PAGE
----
Hair-raising history

There’s a new book of ghost stories in town.

Some 26 years ago, the first collection of Island ghost stories arrived on our shores, or more specifically our bookshelves. “Haunted Island,” from Down East Books of Camden, Maine, was penned by some crazy lady — oh, heck! It was me! And how did I come to be the ghost lady of Martha’s Vineyard? Well, you can read all about it in the introduction to Thomas Dresser’s new collection of spooky tales, because why? Oh, because the introduction was written by me too!

But enough about me (and what did you think of “Haunted Island,” followed by “The Ghosts of Boston Town,” “Vineyard Confidential,” and “Vineyard Supernatural”?), someone else, namely Mr. Dresser, and with my full blessing, has taken up the challenge of acquainting us with all the wraiths of the night that tap on our windows on moonless nights, leave mysterious slices of toast and jam in the pantry when no one could possibly have visited, and whisper our names when, again and alas, no one is there.

My friend Tom Dresser arrived on our shores in the second half of his life, originally a hospital administrator on the trail of his love from childhood in Central Massachusetts, the charming Joyce. He also, once arrived, pursued another delayed love, and that was writing. He made up for lost time by first marrying Joyce, and then going on to produce a dozen books through the History Press of Charleston, S.C. These titles include “African Americans on Martha’s Vineyard,” “Whaling on Martha’s Vineyard,” and “The Rise of Tourism on Martha’s Vineyard.”

To be perfectly honest, I used to joke that the prolific Mr. Dresser churned out a new book every month, and it’s only owing to his supreme kindness that he hasn’t lain in wait for me at the crossroads at midnight and made a ghost out of me.

All that being said, with his new oeuvre delivered into my hands, I was delighted for an opportunity to sit with a new set of eyes on our seaside towns packed with occult happenings. Tom’s huge capacity for historical context brought a special feature to these tales of “Gotcha!” Along the way, we readers receive an ultra-professional tour of the Island.

For example: Tom’s section on Edgartown starts us off with the import of colonial inns, quoting our first great historian, Charles Banks: “Each town was obliged to keep a ‘house of entertainment’ for the convenience of strangers, and in 1656 was made liable for not keeping an ‘ordinary,’ as taverns were called in those days.”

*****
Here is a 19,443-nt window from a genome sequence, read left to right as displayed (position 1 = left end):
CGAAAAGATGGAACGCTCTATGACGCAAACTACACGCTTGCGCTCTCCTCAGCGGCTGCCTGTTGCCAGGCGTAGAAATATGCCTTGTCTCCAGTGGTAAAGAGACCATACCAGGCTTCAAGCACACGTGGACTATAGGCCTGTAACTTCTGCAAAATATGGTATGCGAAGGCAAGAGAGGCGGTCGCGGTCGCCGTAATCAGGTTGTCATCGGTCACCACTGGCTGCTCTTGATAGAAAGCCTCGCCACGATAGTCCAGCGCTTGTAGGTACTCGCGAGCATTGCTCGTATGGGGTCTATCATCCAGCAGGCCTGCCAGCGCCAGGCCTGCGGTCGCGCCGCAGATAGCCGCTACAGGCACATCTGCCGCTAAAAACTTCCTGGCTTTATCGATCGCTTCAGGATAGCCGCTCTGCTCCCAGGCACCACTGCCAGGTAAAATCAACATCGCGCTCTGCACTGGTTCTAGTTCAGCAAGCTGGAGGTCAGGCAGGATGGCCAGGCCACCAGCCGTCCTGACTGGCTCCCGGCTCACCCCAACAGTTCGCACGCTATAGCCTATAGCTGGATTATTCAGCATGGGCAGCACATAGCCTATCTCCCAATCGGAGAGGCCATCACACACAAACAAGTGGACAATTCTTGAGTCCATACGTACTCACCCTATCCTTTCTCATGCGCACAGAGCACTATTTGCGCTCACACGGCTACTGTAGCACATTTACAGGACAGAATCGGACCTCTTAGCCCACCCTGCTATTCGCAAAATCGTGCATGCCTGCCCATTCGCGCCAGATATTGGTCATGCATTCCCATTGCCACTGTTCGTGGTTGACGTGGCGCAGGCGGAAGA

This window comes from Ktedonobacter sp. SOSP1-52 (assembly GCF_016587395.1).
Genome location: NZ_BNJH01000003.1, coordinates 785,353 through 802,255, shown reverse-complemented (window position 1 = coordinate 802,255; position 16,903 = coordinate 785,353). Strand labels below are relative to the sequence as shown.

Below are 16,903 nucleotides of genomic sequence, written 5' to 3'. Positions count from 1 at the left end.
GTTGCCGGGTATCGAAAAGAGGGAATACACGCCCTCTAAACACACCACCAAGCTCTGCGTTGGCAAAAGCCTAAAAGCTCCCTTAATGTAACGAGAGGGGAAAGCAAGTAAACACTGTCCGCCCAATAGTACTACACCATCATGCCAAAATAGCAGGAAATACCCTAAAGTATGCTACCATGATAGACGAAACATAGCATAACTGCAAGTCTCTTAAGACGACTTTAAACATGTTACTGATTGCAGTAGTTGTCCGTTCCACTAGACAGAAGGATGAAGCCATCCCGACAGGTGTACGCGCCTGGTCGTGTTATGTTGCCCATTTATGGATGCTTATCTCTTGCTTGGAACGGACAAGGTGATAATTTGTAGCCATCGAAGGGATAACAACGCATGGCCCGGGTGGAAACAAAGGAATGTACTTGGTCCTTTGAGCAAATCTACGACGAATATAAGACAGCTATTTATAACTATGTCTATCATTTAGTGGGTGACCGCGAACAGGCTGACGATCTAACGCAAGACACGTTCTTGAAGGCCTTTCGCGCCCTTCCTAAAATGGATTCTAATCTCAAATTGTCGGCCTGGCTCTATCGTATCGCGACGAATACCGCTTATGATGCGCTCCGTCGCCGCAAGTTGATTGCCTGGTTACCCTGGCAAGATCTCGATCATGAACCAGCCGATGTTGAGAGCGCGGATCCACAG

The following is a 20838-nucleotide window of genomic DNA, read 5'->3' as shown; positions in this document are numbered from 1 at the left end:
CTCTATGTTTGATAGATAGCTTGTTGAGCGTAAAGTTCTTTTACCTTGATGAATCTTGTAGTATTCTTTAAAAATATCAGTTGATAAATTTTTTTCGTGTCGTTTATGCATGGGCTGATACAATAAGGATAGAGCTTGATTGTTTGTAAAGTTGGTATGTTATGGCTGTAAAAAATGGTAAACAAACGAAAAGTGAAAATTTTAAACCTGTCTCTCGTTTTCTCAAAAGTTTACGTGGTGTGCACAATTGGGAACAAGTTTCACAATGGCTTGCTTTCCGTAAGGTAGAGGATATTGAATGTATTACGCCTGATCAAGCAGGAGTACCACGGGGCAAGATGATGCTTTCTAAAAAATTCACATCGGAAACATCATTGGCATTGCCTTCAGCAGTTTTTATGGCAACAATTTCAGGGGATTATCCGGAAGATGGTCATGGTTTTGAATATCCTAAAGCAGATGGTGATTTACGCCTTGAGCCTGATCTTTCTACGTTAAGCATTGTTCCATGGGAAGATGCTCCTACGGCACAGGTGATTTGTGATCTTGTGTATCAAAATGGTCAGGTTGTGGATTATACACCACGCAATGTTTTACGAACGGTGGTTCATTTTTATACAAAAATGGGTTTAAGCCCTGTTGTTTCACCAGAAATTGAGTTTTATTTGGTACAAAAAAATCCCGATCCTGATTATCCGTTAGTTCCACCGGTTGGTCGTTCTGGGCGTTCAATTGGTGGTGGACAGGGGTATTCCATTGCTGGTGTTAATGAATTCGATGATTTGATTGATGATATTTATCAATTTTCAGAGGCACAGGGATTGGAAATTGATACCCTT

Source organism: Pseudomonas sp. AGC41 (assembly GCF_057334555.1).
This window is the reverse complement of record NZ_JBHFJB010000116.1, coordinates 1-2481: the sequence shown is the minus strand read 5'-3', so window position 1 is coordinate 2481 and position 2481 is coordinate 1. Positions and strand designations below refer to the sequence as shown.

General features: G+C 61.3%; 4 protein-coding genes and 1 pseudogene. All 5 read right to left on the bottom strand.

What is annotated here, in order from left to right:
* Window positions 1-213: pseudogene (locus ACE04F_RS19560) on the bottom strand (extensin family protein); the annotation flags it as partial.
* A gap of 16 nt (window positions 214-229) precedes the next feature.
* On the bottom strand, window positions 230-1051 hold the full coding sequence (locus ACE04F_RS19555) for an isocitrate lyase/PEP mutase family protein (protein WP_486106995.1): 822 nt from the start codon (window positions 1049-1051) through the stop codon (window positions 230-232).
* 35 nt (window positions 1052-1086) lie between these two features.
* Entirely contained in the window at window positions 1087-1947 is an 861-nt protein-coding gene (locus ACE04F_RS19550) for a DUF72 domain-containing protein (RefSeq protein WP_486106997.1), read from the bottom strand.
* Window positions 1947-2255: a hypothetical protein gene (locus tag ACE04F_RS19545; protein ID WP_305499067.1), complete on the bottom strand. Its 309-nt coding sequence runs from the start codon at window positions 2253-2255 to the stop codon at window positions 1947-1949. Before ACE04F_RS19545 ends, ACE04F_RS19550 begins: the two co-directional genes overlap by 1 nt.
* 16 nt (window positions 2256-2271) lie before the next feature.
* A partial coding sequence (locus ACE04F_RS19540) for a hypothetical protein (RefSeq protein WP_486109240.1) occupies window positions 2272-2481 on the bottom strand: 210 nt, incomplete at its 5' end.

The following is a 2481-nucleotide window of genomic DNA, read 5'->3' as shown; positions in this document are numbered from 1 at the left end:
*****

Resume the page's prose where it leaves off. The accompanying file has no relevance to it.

Did you know this? Neither did I!

This town-making precedent allows the reader to wander from hotels to taverns to quaint inns, all changing management over the centuries, but purveying the whole time some consistent form of occult atmosphere. In other words, ghost stories muster as an additional fun factor, but that doesn’t prevent us, within these pages, from learning loads from the cultural timeline.

Even longtime Vineyard residents may download new indices, such as twisted geographical tales of how North Tisbury detached from Holmes Hole and lay South above North, or something to that effect. Even if you’re confounded in your grasp of the terrain, you can trust you’re in good hands with Thomas Dresser’s immaculate sense of Island history.

The final stretch of the book provides a deep dive into the Vineyard Gazette archives for ghost stories collected over the decades, personal testimonials, and cemetery tours conducted by Tom personally. And by the way, he entered this crazy subject of Island ghost stories — because his publisher asked him to — without any preconceived ideas that the things that go bump in the night had any substance whatsoever. And then after months of interviews with real people — believable people, many of them people he knew, often well — he resolved there was “something out there.”

I warned him this would happen.

The book is lovingly packed with great photographs, many of them taken by Tom himself and his talented wife, Joyce Dresser. Also, you’ll see for yourselves how wonderful are the photos on the front cover of a Campground cottage on Clinton Avenue — the one made famous by a several-night-stay by President Ulysses S. Grant — and a shot of the overhaunted cemetery in downtown Vineyard Haven, along with an insert by Tom Lovewell of the spook-infested Edgartown jail. These snaps by the Dressers were shipped to the History Press, rendered extra magically creepy by an unknown artist, and are now presented to the public as a new, immortal feature of our continuing scary local ghost scene.

Tom, with his new book about ghosts, has already been booked into virtual lectures, the first looming on Oct. 7 at 7 pm, through the Edgartown library’s Zoom Room.

“Ghosts of Martha’s Vineyard,” by Thomas Dresser, Haunted America/The History Press, $21.99. Available at Vineyard bookstores and online.